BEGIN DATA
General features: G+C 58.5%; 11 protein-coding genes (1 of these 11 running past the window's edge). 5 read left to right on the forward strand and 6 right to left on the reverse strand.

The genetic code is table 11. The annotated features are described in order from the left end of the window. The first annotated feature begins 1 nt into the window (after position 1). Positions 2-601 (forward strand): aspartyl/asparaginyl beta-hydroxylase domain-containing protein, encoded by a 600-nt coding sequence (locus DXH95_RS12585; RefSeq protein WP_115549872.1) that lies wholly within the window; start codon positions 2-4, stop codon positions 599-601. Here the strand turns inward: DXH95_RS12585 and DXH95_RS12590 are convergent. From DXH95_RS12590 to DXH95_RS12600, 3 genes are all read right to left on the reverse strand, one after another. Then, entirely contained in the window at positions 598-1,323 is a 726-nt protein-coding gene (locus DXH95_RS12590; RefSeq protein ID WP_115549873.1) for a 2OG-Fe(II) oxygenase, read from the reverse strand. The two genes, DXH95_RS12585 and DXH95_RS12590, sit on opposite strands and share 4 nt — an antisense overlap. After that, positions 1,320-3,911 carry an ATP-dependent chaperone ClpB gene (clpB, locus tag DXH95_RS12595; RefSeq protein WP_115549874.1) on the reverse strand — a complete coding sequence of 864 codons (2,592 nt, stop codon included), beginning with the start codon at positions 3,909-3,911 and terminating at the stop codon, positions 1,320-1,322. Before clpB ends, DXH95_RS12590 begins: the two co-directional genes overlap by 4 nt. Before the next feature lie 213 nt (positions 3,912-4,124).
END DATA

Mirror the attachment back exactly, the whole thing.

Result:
General features: G+C 58.5%; 11 protein-coding genes (1 of these 11 running past the window's edge). 5 read left to right on the forward strand and 6 right to left on the reverse strand.

The genetic code is table 11. The annotated features are described in order from the left end of the window. The first annotated feature begins 1 nt into the window (after position 1). Positions 2-601 (forward strand): aspartyl/asparaginyl beta-hydroxylase domain-containing protein, encoded by a 600-nt coding sequence (locus DXH95_RS12585; RefSeq protein WP_115549872.1) that lies wholly within the window; start codon positions 2-4, stop codon positions 599-601. Here the strand turns inward: DXH95_RS12585 and DXH95_RS12590 are convergent. From DXH95_RS12590 to DXH95_RS12600, 3 genes are all read right to left on the reverse strand, one after another. Then, entirely contained in the window at positions 598-1,323 is a 726-nt protein-coding gene (locus DXH95_RS12590; RefSeq protein ID WP_115549873.1) for a 2OG-Fe(II) oxygenase, read from the reverse strand. The two genes, DXH95_RS12585 and DXH95_RS12590, sit on opposite strands and share 4 nt — an antisense overlap. After that, positions 1,320-3,911 carry an ATP-dependent chaperone ClpB gene (clpB, locus tag DXH95_RS12595; RefSeq protein WP_115549874.1) on the reverse strand — a complete coding sequence of 864 codons (2,592 nt, stop codon included), beginning with the start codon at positions 3,909-3,911 and terminating at the stop codon, positions 1,320-1,322. Before clpB ends, DXH95_RS12590 begins: the two co-directional genes overlap by 4 nt. Before the next feature lie 213 nt (positions 3,912-4,124).